January 11, 2013

MaineCare budget cuts loom over thousands

By Kelley Bouchard kbouchard@pressherald.com
Staff Writer

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Shirley Jackson, 68, seen Thursday in her South Berwick apartment, says she can no longer earn money other than her Social Security income or she will be dropped from Medicaid rolls because of financial eligibility requirements. She says while she feels lucky compared to others who will be cut, her income leaves little room for even modest extra spending.

Shawn Patrick Ouellette/Staff Photographer


The Maine Department of Health and Human Services will review all current MaineCare cases for Medicaid eligibility and send letters later this month notifying members of any changes in benefits.

For information about planned Medicaid reductions, call (800) 977-6740, TTY 711.

Changes in the Medicare Savings Plan or Drugs for the Elderly will vary from person to person. For more information about those programs, call (800) 442-6003.

Jim Burns, 52, is another Medicaid recipient who fears that he may lose some or all of his health care and drug benefits.

A former customs broker who lives in Amity, near Houlton, Burns has been disabled since 2008 by recurrent cellulitis, circulation problems and other complications from diabetes.

Burns isn't sure how his Medicaid coverage will be affected; he, too, was told that a letter explaining the future of his benefits will be mailed at the end of January.

John Martins, Mayhew's spokesman, confirmed that the letters will go out later this month.

What Burns knows is this: His monthly $1,332 Social Security check and $16 food stamp allowance won't cover the bill if he has to go to the hospital again, as he did last summer, for 16 days at an estimated cost of $1,000 a day.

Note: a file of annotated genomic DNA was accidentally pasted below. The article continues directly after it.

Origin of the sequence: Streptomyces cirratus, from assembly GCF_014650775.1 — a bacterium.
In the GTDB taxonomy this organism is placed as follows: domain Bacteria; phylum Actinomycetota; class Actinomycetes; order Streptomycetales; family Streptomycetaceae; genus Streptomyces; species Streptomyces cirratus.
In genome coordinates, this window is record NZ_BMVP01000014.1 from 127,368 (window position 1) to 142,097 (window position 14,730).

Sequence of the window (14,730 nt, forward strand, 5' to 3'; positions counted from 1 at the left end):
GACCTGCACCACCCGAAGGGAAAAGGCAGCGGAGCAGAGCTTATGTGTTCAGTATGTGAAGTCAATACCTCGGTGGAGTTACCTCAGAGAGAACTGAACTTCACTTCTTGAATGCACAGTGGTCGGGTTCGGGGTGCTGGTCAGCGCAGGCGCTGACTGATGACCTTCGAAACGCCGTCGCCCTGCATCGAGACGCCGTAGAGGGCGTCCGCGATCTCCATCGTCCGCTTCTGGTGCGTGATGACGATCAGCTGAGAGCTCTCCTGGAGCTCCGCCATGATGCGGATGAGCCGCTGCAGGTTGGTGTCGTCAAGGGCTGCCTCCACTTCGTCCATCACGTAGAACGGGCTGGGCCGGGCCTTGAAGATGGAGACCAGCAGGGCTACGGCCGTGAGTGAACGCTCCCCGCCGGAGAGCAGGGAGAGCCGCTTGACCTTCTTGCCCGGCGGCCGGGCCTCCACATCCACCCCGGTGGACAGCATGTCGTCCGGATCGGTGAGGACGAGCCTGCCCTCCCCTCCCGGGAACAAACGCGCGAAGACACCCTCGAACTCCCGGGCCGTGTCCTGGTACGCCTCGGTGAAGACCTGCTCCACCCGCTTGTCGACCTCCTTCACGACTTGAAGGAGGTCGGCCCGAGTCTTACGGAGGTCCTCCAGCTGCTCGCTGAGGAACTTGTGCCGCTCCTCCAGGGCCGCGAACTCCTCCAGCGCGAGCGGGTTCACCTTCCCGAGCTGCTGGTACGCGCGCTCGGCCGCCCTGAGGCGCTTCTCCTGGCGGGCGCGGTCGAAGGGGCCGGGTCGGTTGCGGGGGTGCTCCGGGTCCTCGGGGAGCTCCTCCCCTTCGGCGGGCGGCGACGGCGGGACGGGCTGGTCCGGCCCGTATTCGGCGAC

If he doesn't get regular medical care for wounds that don't heal and other health issues, he'll wind up in the emergency room.

"It's not smart health care," Burns said. "It's penny-wise and pound foolish. It doesn't save the state or anyone anything."

Shirley Jackson, 68, counts herself lucky compared to others who face potential Medicaid cuts. She called a state information line and was told that she likely won't lose her coverage.

That's because Jackson, who lives in South Berwick, recently lost a part-time teaching job that generated about $1,400 in income last year -- a little more than $116 per month.

Now, faced with making ends meet on her monthly $1,244 Social Security check, Jackson expects to squeak under the state's reduced income eligibility guidelines for seniors and disabled Mainers.

But she'll have little financial wiggle room each month after she pays the rent on her subsidized apartment and all of her other regular bills, leaving about $200 a month for food, clothing, prescription and medical co-payments, gasoline, car repairs and other living expenses.

The prospect has Jackson feeling trapped and defined by federal poverty guidelines that say she can no longer earn more than $15,638 per year -- 140 percent of the poverty level.

Like Dunlop and Burns, she gets $16 a month in food stamps, which she augments with visits to the local food pantry.

"There's a certain amount of dignity I wish I could keep," Jackson said. "I manage, but there's a terrible price to pay."

Jackson, who is college educated, made career sacrifices and used her retirement savings to raise two daughters by herself. Now, without a part-time job to pay for extras, she won't go to movies or occasional lunches out with friends.

And she has given up hope of visiting her daughter in Atlanta anytime soon. They haven't seen each other in nearly three years.

"I was using that job to breathe," Jackson said. "Now, if I earn just $61 a month on a regular basis, it will push me over the income limit and I will lose everything. If I ever find another job, I really can't take it or I'll be punished."


Staff Writer Kelley Bouchard can be contacted at 791-6328 or at:


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